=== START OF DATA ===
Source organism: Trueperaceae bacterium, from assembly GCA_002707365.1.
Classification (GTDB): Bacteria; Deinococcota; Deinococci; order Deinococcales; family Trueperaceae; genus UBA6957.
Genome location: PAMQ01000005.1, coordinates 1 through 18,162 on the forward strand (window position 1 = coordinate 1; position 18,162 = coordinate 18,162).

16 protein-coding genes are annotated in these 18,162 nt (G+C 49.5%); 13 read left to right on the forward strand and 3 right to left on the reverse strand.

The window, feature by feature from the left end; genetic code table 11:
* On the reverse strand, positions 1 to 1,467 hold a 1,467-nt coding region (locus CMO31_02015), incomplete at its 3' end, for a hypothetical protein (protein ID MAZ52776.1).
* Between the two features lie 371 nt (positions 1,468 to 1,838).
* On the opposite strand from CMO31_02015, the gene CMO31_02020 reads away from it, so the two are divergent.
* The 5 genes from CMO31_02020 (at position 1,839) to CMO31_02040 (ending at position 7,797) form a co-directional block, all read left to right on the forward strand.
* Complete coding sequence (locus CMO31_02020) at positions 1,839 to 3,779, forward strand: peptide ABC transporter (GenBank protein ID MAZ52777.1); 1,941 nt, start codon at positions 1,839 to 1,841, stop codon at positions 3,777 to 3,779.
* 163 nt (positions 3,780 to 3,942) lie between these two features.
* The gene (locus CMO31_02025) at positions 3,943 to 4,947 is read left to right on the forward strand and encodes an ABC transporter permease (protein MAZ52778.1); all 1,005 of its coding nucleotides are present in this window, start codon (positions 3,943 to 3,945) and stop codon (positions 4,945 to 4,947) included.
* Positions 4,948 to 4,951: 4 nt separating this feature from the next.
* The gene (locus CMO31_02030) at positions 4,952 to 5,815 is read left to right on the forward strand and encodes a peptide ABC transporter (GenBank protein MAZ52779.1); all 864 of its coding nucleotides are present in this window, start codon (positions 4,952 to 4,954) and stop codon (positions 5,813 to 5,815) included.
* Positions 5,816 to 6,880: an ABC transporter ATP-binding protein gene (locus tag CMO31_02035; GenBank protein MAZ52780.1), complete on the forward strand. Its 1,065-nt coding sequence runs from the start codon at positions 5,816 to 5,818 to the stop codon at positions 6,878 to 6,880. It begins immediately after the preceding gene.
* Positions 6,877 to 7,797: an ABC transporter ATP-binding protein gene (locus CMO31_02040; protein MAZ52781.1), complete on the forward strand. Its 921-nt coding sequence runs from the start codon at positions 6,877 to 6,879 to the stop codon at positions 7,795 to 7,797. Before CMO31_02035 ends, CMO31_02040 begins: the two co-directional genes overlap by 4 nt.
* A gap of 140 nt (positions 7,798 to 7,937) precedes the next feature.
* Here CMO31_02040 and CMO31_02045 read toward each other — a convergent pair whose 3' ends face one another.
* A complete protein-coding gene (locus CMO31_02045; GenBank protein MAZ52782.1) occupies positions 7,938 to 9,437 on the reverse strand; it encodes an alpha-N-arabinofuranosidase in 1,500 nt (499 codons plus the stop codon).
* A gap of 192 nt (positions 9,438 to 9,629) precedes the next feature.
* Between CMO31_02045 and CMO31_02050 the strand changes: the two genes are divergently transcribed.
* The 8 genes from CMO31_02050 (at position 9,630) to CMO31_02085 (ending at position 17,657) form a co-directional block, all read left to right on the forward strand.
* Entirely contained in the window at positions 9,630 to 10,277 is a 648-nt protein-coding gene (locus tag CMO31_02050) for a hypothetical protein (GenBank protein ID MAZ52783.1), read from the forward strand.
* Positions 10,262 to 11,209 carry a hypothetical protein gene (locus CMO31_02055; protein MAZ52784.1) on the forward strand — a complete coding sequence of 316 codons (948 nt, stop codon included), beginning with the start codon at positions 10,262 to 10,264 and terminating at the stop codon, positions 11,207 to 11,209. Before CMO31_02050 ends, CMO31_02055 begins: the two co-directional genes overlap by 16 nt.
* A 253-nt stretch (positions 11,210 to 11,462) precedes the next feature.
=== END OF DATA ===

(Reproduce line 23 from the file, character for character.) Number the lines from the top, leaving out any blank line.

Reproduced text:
* Entirely contained in the window at positions 9,630 to 10,277 is a 648-nt protein-coding gene (locus tag CMO31_02050) for a hypothetical protein (GenBank protein ID MAZ52783.1), read from the forward strand.